The Minor Leagues are meant to be a learning experience, both on and off the diamond. Sometimes, the lessons learned away from the field take precedence over those gleaned between the white lines.
That was the case for Andre Rienzo. The Brazilian pitcher was suspended 50 games after testing positive for the same performance-enhancing drug found that lead to Rafael Palmeiro's suspension in 2005.
"Yes, I took some supplements in Brazil," he said. "I never took anything I didn't think I couldn't take. I'm from Brazil. They know how hard it is for a Brazilian to be here. It's stupid, but I know I'm responsible for what I put in my body. I never knew exactly what was in those.
"I learned a lot. I learned you never take anything without knowing everything that's in it. Now I need to be more responsible. I'll only take something from here and not from Brazil. I can't take anything from there. I love the game more."
The White Sox's No. 19 prospect showed his devotion to the sport Friday night when he scattered four hits and struck out seven over eight innings to lead Double-A Birmingham to a 2-0 win over Mississippi. It was his longest outing since going eight on July 19, 2008 in the Rookie-level Dominican Summer League.
Rienzo allowed only one Brave to reach scoring position -- Cory Harrilchak got aboard on a fielder's choice, stole second and took third on a throwing error in the third. Despite the lengthy outing, the 6-foot-3 right-hander finished on a high note, striking out Harrilchak and Keenan Wiley to end the eighth.
Through his first two Southern League starts, Rienzo has allowed one run and seven hits through 11 1/3 innings for a 0.79 ERA. He was 3-0 with a 1.08 ERA and a Carolina League-leading 31 strikeouts in four starts for Class A Advanced Winston-Salem before the suspension.
As good as Rienzo's numbers look, there was a point after the suspension when he was worried about his future in the game.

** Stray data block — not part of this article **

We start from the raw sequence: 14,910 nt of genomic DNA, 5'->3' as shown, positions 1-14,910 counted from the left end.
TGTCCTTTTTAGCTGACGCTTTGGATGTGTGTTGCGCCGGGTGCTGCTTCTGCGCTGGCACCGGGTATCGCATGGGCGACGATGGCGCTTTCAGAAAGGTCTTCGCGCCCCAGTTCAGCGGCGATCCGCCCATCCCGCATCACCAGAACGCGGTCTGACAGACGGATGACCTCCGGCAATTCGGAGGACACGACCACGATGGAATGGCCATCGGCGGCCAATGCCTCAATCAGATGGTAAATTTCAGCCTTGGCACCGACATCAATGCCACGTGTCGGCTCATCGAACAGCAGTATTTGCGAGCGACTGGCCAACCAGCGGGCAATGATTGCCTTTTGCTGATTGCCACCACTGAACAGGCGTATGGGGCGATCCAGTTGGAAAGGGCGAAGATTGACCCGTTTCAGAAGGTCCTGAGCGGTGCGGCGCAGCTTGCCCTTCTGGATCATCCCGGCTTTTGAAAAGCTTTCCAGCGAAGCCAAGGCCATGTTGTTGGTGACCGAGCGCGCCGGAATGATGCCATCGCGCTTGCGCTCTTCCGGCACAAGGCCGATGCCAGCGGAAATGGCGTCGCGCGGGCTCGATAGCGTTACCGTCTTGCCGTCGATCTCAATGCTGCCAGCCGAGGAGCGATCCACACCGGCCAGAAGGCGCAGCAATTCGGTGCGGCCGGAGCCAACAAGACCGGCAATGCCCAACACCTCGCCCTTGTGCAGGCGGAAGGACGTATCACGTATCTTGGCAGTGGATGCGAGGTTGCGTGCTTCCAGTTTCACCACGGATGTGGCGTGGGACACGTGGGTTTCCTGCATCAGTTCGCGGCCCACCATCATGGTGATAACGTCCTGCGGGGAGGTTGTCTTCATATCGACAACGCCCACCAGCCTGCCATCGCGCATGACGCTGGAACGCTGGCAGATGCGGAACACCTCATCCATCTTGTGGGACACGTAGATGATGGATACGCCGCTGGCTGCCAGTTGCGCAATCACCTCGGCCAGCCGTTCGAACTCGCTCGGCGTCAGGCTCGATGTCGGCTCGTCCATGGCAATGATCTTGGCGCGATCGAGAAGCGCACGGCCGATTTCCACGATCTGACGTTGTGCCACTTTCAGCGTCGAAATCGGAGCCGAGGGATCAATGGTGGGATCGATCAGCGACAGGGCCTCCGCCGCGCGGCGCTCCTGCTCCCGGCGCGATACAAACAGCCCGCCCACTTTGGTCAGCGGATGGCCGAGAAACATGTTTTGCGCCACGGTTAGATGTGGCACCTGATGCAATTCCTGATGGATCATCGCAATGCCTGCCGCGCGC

"I lost my mind when I heard," he said. "I don't have any family up here. I have some friends here, but I don't have any family. So I just lost my mind. I lost everything. ... But the White Sox always supported me. If I didn't have them, I wouldn't know where I'd be."
Thanks to the big club, the 23-year-old knew he couldn't get down on himself for too long. He had to keep working on his plus fastball and his off-speed stuff that had given him control issues in the past. Just because he was suspended didn't mean he had to stop working.
"I was really mad the first month," Rienzo said. "But after that, I worked harder. I went back to pitching because I wanted to get better, and I'm glad that I did."
Given his age and his performance through six starts between Birmingham and Winston-Salem, Rienzo could be in line for another bump up the organizational ladder. But that's not his focus at the moment.
"I don't know, I lost enough time because of the suspension," he said. "Everyone wants to go to The Show, and it's the same with me. I just have to keep doing well here. I'm just happy to be back."
Ryan Kussmaul relieved Rienzo and struck out two in the ninth for his seventh save. Seth Loman and Erik Morrison both had two hits and scored a run for the Barons.